Wednesday, December 19, 2012

Operation pedalo

I'm too worn out from admissions interviews and Christmas shopping to put anything philosophical up here.  But, instead, have a read about this anti-crime offensive by Cambridge police, who are trying to put a stop to bicycling naughtiness around the city.  The report is accompanied by an exciting gallery of pictures of naughty cyclists with their faces pixellated like they do on Crimewatch.  It will be quite a job for the police, I think, because there is a lot of naughty cycling in Cambridge.  Tut tut.

Friday, December 07, 2012

A personal statement (revisited)

This week, I have been reading lots of 'personal statements' from students applying for places at Cambridge.  The Sutton Trust has just published a report which raises concerns about the ways in which students from different backgrounds approach writing these statements and the different opportunities they might have for their statements to be checked and edited.  Also, there is obviously the fact that different students will have had different opportunities to engage in various activities that they can include in their statements.

This is not news.  (Though I imagine it is not a coincidence that The Sutton Trust should be reminding us all of the obvious this week as we listen to the radio before heading off to do some more admissions interviews.)  Nor is it something we don't bear in mind when we are reading these personal statements.

Here is a Grauniad article from 2009 (the URL unhelpfully suggests that we 'ignore' personal statements) that makes clear the general position.  I had something to say about it at the time: here.

For what it is worth, here are some other relevant and perhaps interesting links.

The Sutton Trust report

The (brief) advice on personal statements provided by the University of Cambridge

and, something I found a bit surprising, a website to which students can upload their draft statements and then invite feedback from other people browsing away.  Perhaps worth a few moments -- the 'advice' offered is sometimes quite an eye-opener.  Here is the collection of 'Cambridge personal statements'.  (Compare this site...)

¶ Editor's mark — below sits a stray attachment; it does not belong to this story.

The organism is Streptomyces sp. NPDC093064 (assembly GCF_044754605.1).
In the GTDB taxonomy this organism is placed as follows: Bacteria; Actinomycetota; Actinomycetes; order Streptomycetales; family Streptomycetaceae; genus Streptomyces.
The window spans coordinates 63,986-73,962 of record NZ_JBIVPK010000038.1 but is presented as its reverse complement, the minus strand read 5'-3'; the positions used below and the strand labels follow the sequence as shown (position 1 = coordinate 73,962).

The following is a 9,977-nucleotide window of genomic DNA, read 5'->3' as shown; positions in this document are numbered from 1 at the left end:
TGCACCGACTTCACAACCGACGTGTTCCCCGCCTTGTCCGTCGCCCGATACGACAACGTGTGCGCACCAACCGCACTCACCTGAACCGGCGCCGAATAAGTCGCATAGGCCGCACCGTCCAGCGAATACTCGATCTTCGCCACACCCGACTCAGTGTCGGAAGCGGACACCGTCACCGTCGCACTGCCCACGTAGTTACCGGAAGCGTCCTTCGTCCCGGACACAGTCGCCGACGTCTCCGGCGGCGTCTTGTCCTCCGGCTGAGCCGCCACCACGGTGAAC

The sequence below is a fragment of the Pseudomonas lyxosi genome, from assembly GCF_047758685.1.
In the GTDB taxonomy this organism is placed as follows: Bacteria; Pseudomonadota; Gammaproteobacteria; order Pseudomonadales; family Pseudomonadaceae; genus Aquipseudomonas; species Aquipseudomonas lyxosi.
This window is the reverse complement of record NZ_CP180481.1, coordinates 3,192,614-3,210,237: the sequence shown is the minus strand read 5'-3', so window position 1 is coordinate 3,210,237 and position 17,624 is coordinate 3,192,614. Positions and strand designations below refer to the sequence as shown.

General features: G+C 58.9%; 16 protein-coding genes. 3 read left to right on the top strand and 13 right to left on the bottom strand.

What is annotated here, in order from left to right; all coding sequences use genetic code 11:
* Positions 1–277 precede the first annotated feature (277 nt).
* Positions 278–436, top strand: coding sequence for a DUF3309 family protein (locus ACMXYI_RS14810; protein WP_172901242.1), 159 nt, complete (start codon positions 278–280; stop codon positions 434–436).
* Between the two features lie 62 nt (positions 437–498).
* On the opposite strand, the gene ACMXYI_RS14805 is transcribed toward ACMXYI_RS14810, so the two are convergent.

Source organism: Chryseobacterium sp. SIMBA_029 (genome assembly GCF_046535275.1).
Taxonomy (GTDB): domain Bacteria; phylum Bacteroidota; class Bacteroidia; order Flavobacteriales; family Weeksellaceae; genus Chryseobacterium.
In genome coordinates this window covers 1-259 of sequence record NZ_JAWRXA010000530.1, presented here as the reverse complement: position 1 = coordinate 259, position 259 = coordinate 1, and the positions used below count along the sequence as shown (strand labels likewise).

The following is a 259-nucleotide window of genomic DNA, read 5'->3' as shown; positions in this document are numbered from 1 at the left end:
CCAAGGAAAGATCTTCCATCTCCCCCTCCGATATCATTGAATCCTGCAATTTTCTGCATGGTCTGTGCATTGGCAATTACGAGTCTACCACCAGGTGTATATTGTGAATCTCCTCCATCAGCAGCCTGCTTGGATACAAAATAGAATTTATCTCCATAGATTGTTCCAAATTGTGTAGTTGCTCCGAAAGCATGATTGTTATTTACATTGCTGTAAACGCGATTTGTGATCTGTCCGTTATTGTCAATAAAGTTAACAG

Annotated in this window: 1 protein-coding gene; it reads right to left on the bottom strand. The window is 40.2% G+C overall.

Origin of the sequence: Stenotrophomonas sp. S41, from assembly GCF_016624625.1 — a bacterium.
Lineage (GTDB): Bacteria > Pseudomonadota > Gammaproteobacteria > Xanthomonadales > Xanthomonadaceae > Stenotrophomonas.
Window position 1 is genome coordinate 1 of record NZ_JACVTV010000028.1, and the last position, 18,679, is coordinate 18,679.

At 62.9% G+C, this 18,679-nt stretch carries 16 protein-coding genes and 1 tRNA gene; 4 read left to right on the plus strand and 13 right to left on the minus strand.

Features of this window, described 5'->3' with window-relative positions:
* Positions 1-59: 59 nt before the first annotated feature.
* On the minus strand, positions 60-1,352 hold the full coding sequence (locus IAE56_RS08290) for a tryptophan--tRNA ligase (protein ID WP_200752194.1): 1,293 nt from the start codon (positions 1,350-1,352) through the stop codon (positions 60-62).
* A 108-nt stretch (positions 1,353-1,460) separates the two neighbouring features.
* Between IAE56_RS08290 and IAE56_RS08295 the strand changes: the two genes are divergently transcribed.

Another Lectureship in Ancient Philosophy

...has been advertised, this time at Somerville College and the University of Oxford.  Further details will appear in due course here.

But you can download the Word documents for the Advertisement, Further Particulars, and Cover Sheet required for applications by clicking on the links.

Here is the advertisement:


 The University of Oxford: Somerville College and the Faculty of Philosophy, Oxford, invite applications from suitably qualified candidates for the above post starting 1 October 2013.

 This post is permanent, subject to the satisfactory completion of a review of the initial period of office by the College and the University. This review, which will take place no later than the fifth year of appointment, is intended to be constructive; it is non-competitive, and most postholders in Oxford complete it satisfactorily.

The area of specialization for this post is Ancient Philosophy. The successful candidate must be able to provide research-led teaching and supervision in Ancient Philosophy at all levels, undergraduate and graduate. Applications from candidates whose work complements the research and teaching of the Faculty, will be welcome; this includes especially candidates with expertise in Ancient Philosophy after Aristotle.

 The successful candidate should normally be able to give undergraduate teaching (in the form of tutorials) in at least two of Logic, General Philosophy and Moral Philosophy from the first year course and a variety of core areas for more advanced papers. A wider teaching repertoire is an advantage. The salary will be on grade 10a (£42,883 to £57,581 per annum, as at 1 October 2012) of the University’s pay and grading structure. Additional College allowances are payable.

The Further Particulars, with details about the position and how to apply, are available from the College and Faculty websites ( and

 By 1 January 2013, the successful candidate must have received the degree of PhD (or equivalent), or attained a comparable level of publications.